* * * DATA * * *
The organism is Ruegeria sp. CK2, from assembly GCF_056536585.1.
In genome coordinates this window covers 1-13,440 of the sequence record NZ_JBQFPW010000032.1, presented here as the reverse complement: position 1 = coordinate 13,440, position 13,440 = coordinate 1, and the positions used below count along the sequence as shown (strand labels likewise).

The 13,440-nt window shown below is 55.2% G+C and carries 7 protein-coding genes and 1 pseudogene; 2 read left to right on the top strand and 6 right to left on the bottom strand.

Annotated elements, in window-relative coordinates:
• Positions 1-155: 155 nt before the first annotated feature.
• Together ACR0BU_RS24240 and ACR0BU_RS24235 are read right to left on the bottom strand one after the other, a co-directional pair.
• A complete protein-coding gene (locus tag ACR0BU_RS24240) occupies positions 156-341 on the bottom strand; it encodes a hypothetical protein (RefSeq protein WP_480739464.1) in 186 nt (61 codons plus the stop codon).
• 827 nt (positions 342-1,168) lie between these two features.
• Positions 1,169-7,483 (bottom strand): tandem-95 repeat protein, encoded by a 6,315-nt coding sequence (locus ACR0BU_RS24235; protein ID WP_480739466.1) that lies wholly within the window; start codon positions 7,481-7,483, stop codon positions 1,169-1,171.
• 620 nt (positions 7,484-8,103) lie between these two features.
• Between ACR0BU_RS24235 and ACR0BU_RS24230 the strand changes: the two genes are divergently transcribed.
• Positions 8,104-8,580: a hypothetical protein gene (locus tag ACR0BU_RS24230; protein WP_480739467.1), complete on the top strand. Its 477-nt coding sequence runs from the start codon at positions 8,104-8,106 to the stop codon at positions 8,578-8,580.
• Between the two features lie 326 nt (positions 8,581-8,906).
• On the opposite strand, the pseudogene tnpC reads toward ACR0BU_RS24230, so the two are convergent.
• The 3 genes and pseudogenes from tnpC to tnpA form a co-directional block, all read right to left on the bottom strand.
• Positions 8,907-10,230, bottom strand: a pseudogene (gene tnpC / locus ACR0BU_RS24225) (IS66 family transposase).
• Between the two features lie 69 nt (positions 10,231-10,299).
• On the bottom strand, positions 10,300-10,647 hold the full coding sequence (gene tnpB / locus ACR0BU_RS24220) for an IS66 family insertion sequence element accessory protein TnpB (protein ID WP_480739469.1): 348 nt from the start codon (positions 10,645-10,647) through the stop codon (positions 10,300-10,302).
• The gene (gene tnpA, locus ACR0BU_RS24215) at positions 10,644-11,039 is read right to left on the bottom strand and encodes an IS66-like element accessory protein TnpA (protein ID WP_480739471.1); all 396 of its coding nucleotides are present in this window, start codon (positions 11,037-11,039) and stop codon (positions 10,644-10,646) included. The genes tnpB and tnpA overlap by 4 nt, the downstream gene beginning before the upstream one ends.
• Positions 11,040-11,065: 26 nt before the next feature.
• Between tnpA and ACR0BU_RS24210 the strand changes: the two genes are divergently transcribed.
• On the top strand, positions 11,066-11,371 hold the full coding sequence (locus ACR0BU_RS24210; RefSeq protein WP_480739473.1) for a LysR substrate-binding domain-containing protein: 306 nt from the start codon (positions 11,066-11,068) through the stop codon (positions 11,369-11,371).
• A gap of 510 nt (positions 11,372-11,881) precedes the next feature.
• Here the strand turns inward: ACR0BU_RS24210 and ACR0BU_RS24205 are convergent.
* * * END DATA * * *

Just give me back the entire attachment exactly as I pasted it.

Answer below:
The organism is Ruegeria sp. CK2, from assembly GCF_056536585.1.
In genome coordinates this window covers 1-13,440 of the sequence record NZ_JBQFPW010000032.1, presented here as the reverse complement: position 1 = coordinate 13,440, position 13,440 = coordinate 1, and the positions used below count along the sequence as shown (strand labels likewise).

The 13,440-nt window shown below is 55.2% G+C and carries 7 protein-coding genes and 1 pseudogene; 2 read left to right on the top strand and 6 right to left on the bottom strand.

Annotated elements, in window-relative coordinates:
• Positions 1-155: 155 nt before the first annotated feature.
• Together ACR0BU_RS24240 and ACR0BU_RS24235 are read right to left on the bottom strand one after the other, a co-directional pair.
• A complete protein-coding gene (locus tag ACR0BU_RS24240) occupies positions 156-341 on the bottom strand; it encodes a hypothetical protein (RefSeq protein WP_480739464.1) in 186 nt (61 codons plus the stop codon).
• 827 nt (positions 342-1,168) lie between these two features.
• Positions 1,169-7,483 (bottom strand): tandem-95 repeat protein, encoded by a 6,315-nt coding sequence (locus ACR0BU_RS24235; protein ID WP_480739466.1) that lies wholly within the window; start codon positions 7,481-7,483, stop codon positions 1,169-1,171.
• 620 nt (positions 7,484-8,103) lie between these two features.
• Between ACR0BU_RS24235 and ACR0BU_RS24230 the strand changes: the two genes are divergently transcribed.
• Positions 8,104-8,580: a hypothetical protein gene (locus tag ACR0BU_RS24230; protein WP_480739467.1), complete on the top strand. Its 477-nt coding sequence runs from the start codon at positions 8,104-8,106 to the stop codon at positions 8,578-8,580.
• Between the two features lie 326 nt (positions 8,581-8,906).
• On the opposite strand, the pseudogene tnpC reads toward ACR0BU_RS24230, so the two are convergent.
• The 3 genes and pseudogenes from tnpC to tnpA form a co-directional block, all read right to left on the bottom strand.
• Positions 8,907-10,230, bottom strand: a pseudogene (gene tnpC / locus ACR0BU_RS24225) (IS66 family transposase).
• Between the two features lie 69 nt (positions 10,231-10,299).
• On the bottom strand, positions 10,300-10,647 hold the full coding sequence (gene tnpB / locus ACR0BU_RS24220) for an IS66 family insertion sequence element accessory protein TnpB (protein ID WP_480739469.1): 348 nt from the start codon (positions 10,645-10,647) through the stop codon (positions 10,300-10,302).
• The gene (gene tnpA, locus ACR0BU_RS24215) at positions 10,644-11,039 is read right to left on the bottom strand and encodes an IS66-like element accessory protein TnpA (protein ID WP_480739471.1); all 396 of its coding nucleotides are present in this window, start codon (positions 11,037-11,039) and stop codon (positions 10,644-10,646) included. The genes tnpB and tnpA overlap by 4 nt, the downstream gene beginning before the upstream one ends.
• Positions 11,040-11,065: 26 nt before the next feature.
• Between tnpA and ACR0BU_RS24210 the strand changes: the two genes are divergently transcribed.
• On the top strand, positions 11,066-11,371 hold the full coding sequence (locus ACR0BU_RS24210; RefSeq protein WP_480739473.1) for a LysR substrate-binding domain-containing protein: 306 nt from the start codon (positions 11,066-11,068) through the stop codon (positions 11,369-11,371).
• A gap of 510 nt (positions 11,372-11,881) precedes the next feature.
• Here the strand turns inward: ACR0BU_RS24210 and ACR0BU_RS24205 are convergent.